Don't say Pluto, say 134340
Wed Sep 13, 6:30 AM ET
PARIS (AFP) - Once the proud outermost planet of the Solar System, Pluto has been consigned to the status of a small-town telephone number after the world's paramount astronomical body tore up its membership of the cosmic A-list.
The enigmatic, icy world spotted in 1930 has been given the official monicker of 134340 Pluto and lumped among 136,562 asteroids and other small bodies by the Minor Planet Center (MPC), part of the Paris-headquartered International Astronomical Union (IAU).
Pluto's satellites, Charon, Nix and Hydra, have been numbered 134340 I, 134340 II and 134340 III respectively under the latest minor planet list, compiled on September 7.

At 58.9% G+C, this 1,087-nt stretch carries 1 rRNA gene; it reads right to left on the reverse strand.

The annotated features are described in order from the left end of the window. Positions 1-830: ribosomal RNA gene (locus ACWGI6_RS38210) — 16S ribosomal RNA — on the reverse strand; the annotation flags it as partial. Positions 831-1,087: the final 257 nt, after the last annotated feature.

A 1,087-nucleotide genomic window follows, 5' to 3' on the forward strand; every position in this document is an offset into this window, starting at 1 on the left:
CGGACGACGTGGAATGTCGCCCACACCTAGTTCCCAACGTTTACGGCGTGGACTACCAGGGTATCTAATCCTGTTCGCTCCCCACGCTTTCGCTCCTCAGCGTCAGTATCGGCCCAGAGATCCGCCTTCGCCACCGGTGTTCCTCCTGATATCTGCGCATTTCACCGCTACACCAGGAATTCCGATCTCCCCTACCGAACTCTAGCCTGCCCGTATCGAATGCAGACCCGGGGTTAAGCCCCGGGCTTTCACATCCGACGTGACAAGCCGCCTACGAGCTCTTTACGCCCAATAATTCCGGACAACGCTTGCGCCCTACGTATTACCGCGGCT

The IAU last month declared Pluto to be a "dwarf planet" that should not belong among the hallowed ranks of Mercury, Earth, Venus, Mars, Jupiter, Saturn, Uranus and Neptune.
The organisation is now drawing up a "dwarf planet" catalogue whose initial members will include Pluto, the large asteroid Ceres and a distant object, 2003 UB313, unofficially named Xena.
Until the IAU meeting, 2003 UB313 had laid claim to being the Solar System's 10th planet.
Rebel astronomers are circulating a petition, contesting the "dwarf planet" definition as unscientific and the decision on Pluto as undemocratic. They intend to hold a conference next year that, in their view, will overhaul the definition of a planet.
Pluto's status had long been contested by astronomers who said its tiny size, odd orbit and orbital plane precluded it from joining the other acknowledged planets.
By the new IAU yardstick, a planet has "cleared the neighbourhood around its orbit" -- in other words, it is massive enough to wield a gravity that clears rocks and other debris on its orbital path.